In Reply.—Thrombocytopenia may, as suggested by Dr Özsoylu, accompany megaloblastic anemia; rarely, it can precede the onset of overt anemia. To our knowledge, however, thrombocytopenia does not precede those early and more specific blood smear changes such as granulocytic hypersegmentation or erythrocytic macro-ovalocytosis, which characterize megaloblastic anemia.1 Likewise, the mean erythrocyte corpuscular volume is increased early in the course of megaloblastic anemia, as well as in various forms of marrow failure. Hence, our recommendation to include the peripheral blood smear examination and the mean corpuscular volume among those parameters on which the decision to perform a bone marrow aspiration in a suspected case of ITP is taken.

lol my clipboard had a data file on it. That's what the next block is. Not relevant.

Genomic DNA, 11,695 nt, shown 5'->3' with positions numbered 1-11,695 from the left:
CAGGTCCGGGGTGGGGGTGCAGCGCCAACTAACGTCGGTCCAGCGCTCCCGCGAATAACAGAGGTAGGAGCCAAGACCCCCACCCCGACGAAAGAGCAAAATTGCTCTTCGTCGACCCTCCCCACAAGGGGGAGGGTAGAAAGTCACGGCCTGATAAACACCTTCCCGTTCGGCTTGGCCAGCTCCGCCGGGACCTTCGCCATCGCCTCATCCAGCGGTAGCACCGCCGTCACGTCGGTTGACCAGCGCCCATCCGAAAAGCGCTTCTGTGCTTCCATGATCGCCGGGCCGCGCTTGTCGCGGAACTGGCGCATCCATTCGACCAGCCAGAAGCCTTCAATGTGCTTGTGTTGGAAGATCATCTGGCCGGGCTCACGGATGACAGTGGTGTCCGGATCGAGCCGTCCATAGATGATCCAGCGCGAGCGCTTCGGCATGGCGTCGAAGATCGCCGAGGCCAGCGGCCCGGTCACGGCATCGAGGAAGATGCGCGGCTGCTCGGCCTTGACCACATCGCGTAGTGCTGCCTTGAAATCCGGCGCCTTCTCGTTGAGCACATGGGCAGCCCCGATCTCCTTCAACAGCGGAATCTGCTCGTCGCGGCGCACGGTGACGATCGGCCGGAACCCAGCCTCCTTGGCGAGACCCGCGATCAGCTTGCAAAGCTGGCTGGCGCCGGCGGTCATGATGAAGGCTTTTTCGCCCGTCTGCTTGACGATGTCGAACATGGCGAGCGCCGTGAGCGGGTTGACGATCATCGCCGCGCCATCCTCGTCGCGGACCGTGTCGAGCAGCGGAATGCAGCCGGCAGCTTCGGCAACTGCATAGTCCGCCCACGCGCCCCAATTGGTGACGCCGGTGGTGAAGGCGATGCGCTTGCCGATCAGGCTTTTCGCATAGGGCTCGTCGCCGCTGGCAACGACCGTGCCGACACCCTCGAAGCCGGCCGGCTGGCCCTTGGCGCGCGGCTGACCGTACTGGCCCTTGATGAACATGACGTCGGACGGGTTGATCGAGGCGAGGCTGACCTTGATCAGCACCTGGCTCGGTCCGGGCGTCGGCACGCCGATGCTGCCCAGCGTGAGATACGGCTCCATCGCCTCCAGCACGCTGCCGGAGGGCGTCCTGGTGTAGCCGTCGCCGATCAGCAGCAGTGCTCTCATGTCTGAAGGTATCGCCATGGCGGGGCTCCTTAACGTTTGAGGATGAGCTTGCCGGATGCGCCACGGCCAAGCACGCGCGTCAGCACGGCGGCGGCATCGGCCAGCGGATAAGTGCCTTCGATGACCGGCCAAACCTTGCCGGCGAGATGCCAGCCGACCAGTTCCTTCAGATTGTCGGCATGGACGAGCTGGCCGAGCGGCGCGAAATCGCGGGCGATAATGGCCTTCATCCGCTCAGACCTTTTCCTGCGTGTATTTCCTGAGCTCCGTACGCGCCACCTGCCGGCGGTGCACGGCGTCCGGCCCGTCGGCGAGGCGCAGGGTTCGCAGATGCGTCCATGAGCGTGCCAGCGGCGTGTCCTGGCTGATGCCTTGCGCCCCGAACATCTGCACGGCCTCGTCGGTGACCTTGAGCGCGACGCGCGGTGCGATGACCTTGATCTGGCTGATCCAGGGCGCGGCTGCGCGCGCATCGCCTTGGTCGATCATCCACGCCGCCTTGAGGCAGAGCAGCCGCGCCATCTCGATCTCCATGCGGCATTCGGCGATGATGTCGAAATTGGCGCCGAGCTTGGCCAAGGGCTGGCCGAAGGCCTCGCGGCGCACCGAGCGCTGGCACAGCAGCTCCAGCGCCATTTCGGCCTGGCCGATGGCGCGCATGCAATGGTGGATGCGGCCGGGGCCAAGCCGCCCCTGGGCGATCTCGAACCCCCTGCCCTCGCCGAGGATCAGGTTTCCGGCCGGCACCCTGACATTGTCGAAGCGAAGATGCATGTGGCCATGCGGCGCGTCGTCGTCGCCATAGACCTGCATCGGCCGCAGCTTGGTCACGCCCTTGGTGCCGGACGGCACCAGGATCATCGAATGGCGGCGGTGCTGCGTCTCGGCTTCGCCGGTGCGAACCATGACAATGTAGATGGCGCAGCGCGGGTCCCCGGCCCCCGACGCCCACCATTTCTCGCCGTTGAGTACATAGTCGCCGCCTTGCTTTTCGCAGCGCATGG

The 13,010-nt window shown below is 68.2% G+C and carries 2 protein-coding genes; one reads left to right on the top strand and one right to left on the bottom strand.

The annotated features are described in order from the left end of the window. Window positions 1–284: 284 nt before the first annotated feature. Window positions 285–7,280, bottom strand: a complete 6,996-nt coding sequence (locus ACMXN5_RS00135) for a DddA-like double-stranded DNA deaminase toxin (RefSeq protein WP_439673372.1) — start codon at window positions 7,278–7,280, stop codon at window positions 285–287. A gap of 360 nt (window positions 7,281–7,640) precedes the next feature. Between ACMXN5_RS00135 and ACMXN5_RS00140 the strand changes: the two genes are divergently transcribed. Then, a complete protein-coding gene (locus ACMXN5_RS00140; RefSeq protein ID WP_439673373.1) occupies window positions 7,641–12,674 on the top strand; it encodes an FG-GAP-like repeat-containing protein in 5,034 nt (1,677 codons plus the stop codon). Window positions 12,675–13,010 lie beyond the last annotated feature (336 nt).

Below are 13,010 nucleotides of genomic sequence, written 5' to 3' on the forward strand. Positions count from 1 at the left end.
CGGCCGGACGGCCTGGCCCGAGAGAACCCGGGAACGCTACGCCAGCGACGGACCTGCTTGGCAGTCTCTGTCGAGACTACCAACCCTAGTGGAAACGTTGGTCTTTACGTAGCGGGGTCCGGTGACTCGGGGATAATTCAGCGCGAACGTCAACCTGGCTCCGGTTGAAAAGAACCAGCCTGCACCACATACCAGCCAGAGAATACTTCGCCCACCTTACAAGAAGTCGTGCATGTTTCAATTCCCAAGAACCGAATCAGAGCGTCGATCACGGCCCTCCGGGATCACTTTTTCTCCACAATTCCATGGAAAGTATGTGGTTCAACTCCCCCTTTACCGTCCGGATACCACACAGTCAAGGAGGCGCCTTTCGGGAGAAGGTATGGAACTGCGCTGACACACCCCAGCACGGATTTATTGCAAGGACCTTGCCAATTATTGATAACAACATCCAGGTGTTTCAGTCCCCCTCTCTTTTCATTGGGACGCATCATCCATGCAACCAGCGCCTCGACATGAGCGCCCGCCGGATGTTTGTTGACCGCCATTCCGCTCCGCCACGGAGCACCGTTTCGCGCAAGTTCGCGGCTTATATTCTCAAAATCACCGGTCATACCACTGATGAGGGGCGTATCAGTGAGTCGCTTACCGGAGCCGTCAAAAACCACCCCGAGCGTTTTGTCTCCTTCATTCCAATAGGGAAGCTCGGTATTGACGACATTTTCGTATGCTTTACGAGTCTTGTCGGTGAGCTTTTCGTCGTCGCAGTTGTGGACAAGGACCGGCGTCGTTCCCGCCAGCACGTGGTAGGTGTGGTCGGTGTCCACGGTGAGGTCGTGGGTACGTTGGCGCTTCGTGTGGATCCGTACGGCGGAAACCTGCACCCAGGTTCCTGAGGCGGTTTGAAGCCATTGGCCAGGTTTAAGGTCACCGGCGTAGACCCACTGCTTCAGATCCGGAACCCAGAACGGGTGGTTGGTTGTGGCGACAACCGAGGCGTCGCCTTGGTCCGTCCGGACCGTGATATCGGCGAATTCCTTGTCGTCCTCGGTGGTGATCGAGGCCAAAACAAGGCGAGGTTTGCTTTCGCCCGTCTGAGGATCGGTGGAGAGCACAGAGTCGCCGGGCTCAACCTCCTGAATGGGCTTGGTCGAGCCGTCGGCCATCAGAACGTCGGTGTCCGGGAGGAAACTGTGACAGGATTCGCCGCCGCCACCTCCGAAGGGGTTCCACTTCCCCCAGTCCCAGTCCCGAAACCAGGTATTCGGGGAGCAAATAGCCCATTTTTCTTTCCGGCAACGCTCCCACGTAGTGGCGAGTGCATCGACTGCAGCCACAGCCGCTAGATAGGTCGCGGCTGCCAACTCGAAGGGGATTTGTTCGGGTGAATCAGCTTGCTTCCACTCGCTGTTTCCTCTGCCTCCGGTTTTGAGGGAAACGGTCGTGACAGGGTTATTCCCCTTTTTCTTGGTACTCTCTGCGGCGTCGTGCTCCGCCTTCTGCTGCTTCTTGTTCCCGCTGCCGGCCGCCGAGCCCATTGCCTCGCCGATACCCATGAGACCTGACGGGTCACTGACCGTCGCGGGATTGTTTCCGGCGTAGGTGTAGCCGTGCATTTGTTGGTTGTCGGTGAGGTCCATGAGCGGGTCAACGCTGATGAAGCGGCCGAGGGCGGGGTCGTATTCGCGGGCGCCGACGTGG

The usefulness of platelet serology in the diagnosis of ITP has recently been addressed in an editorial, the title of which leaves little doubt as to its conclusions: "Are Platelet-Antibody Tests Worthwhile?"2 We agree with Dr Özsoylu that some tests detecting platelet-associated